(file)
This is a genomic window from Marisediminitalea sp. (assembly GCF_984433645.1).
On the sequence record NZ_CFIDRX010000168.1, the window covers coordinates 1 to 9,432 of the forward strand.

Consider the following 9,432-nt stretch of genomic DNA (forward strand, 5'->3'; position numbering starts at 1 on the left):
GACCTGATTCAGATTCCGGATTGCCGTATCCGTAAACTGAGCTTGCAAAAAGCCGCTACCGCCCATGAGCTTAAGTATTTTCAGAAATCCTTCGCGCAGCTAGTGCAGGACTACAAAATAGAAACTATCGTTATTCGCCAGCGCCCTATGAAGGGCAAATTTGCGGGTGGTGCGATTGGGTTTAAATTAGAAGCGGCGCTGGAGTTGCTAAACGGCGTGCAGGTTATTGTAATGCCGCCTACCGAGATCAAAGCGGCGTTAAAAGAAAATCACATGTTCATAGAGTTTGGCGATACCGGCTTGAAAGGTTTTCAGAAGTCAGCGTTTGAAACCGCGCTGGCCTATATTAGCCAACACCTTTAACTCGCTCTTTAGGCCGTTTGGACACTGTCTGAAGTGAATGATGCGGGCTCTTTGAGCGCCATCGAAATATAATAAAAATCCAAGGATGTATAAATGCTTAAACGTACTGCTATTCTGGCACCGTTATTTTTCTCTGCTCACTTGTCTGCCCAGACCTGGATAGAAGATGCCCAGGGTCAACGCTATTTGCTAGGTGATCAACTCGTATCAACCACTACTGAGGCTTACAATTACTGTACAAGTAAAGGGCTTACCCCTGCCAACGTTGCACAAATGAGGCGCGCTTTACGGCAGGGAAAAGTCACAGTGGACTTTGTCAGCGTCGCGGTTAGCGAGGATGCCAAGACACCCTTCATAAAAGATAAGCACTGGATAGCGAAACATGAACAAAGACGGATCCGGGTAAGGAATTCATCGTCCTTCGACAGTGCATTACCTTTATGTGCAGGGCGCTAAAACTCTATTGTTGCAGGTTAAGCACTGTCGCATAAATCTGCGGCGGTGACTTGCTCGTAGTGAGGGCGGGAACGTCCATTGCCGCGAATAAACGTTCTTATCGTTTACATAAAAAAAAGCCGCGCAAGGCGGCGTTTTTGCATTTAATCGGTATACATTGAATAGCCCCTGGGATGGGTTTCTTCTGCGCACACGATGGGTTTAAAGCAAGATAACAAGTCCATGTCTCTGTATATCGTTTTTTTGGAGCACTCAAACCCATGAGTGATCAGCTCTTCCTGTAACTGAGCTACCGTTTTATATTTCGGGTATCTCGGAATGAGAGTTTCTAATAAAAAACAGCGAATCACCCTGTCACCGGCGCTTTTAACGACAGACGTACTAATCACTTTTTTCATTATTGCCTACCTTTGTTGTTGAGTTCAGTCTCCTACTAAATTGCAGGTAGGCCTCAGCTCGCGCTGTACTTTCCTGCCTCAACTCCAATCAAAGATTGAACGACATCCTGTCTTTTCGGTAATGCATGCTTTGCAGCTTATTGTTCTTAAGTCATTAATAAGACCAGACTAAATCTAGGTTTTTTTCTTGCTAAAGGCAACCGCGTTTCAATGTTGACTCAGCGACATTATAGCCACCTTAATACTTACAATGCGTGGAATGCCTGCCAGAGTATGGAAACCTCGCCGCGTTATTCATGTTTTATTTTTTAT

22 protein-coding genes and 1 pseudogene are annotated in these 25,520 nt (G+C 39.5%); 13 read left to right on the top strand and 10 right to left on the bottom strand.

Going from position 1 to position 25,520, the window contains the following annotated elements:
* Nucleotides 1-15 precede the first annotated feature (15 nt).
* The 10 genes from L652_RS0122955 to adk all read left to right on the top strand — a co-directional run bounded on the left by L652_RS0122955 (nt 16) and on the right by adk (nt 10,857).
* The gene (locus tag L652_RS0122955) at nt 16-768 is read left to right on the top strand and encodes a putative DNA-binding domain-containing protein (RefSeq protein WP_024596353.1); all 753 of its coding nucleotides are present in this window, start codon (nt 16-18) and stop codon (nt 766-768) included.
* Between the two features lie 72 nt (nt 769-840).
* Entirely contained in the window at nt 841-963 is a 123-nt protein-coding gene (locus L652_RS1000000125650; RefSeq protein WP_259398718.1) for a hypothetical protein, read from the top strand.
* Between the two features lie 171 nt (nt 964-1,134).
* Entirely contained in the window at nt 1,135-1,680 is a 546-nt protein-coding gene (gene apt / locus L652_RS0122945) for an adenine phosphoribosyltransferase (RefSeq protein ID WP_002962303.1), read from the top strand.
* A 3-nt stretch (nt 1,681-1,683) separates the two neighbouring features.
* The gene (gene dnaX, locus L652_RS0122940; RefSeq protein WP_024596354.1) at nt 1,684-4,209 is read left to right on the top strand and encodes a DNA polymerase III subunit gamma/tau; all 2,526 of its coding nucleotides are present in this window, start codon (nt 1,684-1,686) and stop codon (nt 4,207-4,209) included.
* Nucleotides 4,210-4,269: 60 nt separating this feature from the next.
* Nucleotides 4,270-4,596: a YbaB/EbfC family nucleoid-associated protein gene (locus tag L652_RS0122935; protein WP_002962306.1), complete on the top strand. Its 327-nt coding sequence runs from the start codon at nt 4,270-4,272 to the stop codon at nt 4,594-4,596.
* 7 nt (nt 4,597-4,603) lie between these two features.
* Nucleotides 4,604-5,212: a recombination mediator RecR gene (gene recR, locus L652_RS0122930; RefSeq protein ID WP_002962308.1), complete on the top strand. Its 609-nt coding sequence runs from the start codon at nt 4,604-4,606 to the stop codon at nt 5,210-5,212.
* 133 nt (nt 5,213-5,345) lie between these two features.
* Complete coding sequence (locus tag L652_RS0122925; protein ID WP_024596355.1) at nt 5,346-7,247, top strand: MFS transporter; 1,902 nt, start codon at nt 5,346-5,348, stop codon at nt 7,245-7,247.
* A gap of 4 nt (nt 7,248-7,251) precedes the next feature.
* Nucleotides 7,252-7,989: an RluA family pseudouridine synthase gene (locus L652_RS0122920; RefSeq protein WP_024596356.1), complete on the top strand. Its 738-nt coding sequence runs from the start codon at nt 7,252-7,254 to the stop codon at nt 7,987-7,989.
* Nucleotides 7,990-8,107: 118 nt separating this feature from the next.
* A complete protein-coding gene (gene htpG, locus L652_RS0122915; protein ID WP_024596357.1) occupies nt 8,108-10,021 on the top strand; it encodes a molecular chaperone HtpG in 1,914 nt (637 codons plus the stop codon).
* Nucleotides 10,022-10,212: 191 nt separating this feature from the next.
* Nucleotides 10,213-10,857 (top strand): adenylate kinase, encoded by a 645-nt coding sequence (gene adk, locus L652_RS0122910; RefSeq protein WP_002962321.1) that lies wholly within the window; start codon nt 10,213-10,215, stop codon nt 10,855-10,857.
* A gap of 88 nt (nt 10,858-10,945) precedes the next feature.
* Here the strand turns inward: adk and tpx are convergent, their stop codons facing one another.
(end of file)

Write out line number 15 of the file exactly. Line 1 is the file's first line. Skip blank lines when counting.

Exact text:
* The gene (gene dnaX, locus L652_RS0122940; RefSeq protein WP_024596354.1) at nt 1,684-4,209 is read left to right on the top strand and encodes a DNA polymerase III subunit gamma/tau; all 2,526 of its coding nucleotides are present in this window, start codon (nt 1,684-1,686) and stop codon (nt 4,207-4,209) included.